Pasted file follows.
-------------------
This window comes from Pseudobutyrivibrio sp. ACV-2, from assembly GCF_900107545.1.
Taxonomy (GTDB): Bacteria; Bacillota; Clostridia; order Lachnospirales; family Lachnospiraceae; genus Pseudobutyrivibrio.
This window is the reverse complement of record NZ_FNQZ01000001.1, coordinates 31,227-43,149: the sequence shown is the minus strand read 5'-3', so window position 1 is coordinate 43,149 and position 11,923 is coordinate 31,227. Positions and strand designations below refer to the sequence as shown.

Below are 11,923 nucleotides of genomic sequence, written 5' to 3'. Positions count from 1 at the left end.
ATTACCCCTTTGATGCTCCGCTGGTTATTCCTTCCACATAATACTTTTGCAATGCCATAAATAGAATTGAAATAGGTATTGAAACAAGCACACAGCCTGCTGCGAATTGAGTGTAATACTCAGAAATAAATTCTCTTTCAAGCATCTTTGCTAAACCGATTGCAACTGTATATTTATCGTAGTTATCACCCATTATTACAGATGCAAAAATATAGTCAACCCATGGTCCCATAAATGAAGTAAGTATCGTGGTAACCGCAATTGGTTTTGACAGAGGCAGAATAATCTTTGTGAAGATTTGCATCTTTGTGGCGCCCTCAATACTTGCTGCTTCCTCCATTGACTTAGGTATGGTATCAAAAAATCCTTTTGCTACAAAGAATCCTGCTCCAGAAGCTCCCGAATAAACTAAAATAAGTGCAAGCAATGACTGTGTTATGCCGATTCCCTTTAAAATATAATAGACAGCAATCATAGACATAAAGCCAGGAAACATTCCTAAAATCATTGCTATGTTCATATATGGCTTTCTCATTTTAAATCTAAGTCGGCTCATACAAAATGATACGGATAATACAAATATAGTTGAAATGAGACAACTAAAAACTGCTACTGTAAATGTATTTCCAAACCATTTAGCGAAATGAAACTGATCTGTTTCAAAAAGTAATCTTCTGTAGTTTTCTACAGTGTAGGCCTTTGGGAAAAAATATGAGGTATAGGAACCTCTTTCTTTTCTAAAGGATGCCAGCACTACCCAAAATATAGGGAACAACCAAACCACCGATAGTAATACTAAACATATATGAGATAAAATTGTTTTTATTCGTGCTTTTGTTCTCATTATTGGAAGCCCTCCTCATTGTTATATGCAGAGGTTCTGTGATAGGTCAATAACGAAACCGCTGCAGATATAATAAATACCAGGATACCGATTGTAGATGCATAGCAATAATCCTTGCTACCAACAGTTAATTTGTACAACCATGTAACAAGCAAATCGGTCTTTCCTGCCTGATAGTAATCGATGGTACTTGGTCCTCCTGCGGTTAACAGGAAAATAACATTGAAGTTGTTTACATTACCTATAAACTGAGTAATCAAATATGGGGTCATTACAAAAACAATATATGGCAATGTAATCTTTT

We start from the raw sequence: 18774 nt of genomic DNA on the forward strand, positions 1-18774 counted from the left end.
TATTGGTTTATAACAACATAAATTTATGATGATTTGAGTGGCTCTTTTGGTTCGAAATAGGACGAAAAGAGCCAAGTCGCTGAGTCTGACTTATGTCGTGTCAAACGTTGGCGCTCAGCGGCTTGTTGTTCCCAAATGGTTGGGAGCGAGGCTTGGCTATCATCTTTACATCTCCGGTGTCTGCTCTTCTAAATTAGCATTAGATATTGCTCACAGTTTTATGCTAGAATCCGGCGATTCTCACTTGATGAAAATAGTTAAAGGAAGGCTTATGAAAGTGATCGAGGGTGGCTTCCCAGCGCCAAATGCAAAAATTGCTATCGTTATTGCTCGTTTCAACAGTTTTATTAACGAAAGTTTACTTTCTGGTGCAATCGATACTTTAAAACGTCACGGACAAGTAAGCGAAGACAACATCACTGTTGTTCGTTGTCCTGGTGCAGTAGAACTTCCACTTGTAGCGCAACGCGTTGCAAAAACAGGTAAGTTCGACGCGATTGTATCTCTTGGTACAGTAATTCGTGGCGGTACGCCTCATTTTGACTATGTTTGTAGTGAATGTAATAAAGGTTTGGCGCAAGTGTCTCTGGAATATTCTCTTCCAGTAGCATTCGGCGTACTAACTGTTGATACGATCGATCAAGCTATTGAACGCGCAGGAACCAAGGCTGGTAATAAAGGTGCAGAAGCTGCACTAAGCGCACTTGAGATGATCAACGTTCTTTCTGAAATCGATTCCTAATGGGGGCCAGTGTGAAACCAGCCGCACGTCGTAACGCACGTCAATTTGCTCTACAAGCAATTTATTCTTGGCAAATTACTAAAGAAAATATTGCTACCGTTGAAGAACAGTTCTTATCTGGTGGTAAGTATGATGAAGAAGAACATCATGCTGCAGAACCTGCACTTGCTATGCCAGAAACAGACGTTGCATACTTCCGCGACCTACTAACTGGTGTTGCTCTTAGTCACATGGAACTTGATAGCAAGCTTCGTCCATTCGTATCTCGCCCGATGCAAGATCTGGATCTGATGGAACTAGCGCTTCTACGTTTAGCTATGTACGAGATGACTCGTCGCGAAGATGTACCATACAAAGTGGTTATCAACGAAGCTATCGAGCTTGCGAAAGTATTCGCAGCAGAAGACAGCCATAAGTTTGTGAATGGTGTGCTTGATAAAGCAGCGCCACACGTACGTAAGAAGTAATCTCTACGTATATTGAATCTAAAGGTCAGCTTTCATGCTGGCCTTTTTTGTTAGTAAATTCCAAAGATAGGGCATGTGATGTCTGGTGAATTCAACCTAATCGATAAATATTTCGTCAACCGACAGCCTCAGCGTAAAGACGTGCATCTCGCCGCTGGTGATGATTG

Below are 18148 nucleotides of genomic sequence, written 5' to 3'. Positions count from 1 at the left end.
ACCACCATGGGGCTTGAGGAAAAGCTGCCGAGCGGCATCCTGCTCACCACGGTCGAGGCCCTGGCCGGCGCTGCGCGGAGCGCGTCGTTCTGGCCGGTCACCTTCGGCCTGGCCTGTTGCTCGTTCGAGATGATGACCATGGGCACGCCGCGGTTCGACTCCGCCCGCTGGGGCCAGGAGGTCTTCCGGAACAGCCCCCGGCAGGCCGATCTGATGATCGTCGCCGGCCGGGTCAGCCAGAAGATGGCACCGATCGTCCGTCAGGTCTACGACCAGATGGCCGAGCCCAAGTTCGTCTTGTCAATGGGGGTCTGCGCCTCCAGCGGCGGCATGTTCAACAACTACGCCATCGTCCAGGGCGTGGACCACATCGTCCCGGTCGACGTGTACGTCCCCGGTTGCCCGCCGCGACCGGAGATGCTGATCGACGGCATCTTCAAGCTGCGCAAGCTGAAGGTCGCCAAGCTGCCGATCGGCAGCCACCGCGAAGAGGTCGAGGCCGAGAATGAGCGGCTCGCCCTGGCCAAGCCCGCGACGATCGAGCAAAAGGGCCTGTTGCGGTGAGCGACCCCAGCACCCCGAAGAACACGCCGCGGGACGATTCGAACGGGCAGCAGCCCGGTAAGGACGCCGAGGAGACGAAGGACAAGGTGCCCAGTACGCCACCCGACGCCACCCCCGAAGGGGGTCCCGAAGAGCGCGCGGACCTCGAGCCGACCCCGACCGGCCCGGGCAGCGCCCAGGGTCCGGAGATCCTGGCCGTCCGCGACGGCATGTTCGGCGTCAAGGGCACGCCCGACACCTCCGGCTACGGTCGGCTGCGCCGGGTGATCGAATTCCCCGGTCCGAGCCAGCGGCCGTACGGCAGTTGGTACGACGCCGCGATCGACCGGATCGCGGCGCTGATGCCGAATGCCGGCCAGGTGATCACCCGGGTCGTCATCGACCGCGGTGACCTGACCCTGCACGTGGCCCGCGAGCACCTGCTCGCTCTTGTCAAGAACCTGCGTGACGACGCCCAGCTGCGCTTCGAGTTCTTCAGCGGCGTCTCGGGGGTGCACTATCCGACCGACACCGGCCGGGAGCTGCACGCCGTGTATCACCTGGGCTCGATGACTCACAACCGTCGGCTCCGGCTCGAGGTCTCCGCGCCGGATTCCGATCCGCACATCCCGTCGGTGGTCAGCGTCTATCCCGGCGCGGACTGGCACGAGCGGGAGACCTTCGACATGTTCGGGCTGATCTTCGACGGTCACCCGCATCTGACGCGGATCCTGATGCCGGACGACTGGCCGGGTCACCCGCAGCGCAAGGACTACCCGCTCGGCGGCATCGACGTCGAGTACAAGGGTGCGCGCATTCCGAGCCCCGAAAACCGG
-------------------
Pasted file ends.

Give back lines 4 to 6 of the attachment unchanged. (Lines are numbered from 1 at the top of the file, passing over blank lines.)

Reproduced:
Below are 11,923 nucleotides of genomic sequence, written 5' to 3'. Positions count from 1 at the left end.
ATTACCCCTTTGATGCTCCGCTGGTTATTCCTTCCACATAATACTTTTGCAATGCCATAAATAGAATTGAAATAGGTATTGAAACAAGCACACAGCCTGCTGCGAATTGAGTGTAATACTCAGAAATAAATTCTCTTTCAAGCATCTTTGCTAAACCGATTGCAACTGTATATTTATCGTAGTTATCACCCATTATTACAGATGCAAAAATATAGTCAACCCATGGTCCCATAAATGAAGTAAGTATCGTGGTAACCGCAATTGGTTTTGACAGAGGCAGAATAATCTTTGTGAAGATTTGCATCTTTGTGGCGCCCTCAATACTTGCTGCTTCCTCCATTGACTTAGGTATGGTATCAAAAAATCCTTTTGCTACAAAGAATCCTGCTCCAGAAGCTCCCGAATAAACTAAAATAAGTGCAAGCAATGACTGTGTTATGCCGATTCCCTTTAAAATATAATAGACAGCAATCATAGACATAAAGCCAGGAAACATTCCTAAAATCATTGCTATGTTCATATATGGCTTTCTCATTTTAAATCTAAGTCGGCTCATACAAAATGATACGGATAATACAAATATAGTTGAAATGAGACAACTAAAAACTGCTACTGTAAATGTATTTCCAAACCATTTAGCGAAATGAAACTGATCTGTTTCAAAAAGTAATCTTCTGTAGTTTTCTACAGTGTAGGCCTTTGGGAAAAAATATGAGGTATAGGAACCTCTTTCTTTTCTAAAGGATGCCAGCACTACCCAAAATATAGGGAACAACCAAACCACCGATAGTAATACTAAACATATATGAGATAAAATTGTTTTTATTCGTGCTTTTGTTCTCATTATTGGAAGCCCTCCTCATTGTTATATGCAGAGGTTCTGTGATAGGTCAATAACGAAACCGCTGCAGATATAATAAATACCAGGATACCGATTGTAGATGCATAGCAATAATCCTTGCTACCAACAGTTAATTTGTACAACCATGTAACAAGCAAATCGGTCTTTCCTGCCTGATAGTAATCGATGGTACTTGGTCCTCCTGCGGTTAACAGGAAAATAACATTGAAGTTGTTTACATTACCTATAAACTGAGTAATCAAATATGGGGTCATTACAAAAACAATATATGGCAATGTAATCTTTT

We start from the raw sequence: 18774 nt of genomic DNA on the forward strand, positions 1-18774 counted from the left end.